Jim had died four months previously and to my surprise, I was his only heir. The house and all its contents along with a modest sum all came my way. When I realised all this, I also acknowledged that my life in Stoke was in the Doldrums. All my kids had left, not only home but, the area as well, my eldest son ending up in New Zealand. My other son was in the Big Smoke (London) prostituting himself as an investment banker, whilst my daughter and her husband had moved to Cornwall.

Almost on a whim I put my big empty house on the market and planned the move to Dorset. I finished the boat I was working on and told both of the other customers that had already ordered about the move. Neither were at all bothered, as they were both from the South of England anyway.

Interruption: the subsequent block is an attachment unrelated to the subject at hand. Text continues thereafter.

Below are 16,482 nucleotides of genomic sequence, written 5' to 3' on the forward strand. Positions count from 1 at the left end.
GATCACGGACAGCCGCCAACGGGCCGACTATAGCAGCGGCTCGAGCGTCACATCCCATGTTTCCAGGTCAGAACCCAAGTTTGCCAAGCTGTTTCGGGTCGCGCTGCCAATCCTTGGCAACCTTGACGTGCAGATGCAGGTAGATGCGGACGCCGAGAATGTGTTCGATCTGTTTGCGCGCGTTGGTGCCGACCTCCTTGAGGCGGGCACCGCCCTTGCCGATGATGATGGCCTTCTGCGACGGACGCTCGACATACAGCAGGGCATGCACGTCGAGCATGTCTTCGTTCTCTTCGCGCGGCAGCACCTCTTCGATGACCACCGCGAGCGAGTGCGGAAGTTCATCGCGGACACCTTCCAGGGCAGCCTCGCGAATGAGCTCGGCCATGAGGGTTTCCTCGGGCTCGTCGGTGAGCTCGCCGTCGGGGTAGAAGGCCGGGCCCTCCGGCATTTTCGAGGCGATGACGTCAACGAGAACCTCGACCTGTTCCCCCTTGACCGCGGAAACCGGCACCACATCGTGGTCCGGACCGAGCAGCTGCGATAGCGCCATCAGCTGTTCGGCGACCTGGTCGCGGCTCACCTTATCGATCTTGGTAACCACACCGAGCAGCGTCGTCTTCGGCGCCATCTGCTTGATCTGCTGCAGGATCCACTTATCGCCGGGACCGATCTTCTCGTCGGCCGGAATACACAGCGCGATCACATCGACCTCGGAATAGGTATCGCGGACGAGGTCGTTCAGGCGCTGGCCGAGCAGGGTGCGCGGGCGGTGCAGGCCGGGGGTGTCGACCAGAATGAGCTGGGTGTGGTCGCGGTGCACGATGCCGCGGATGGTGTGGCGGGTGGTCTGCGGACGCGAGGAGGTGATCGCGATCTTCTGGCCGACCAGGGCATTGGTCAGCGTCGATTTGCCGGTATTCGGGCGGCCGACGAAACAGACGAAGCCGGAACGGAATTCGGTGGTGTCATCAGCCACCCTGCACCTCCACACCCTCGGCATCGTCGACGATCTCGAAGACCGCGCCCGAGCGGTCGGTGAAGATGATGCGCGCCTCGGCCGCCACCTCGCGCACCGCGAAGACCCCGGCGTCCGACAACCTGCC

So here I was, mortgage free and with Uncle Jim's bequest and the proceeds from the sale of my house, reasonably well off. One decision I had made was to halve the boats I was prepared to build each year from four to two. That, and an agreement with one of the local farmers about renting some land and outbuildings, was about as far as I'd got regarding plans. The next shell was due there in ten days.

'Come on girl, ' I said to Aggie, 'time for your walk.'

Aggie wasn't the brightest thing on four legs, but she recognised that word and was bouncing around me before I could even get out of my chair. I looked down at her and noticed how long the grass was already. Was it me or did it actually grow quicker down here?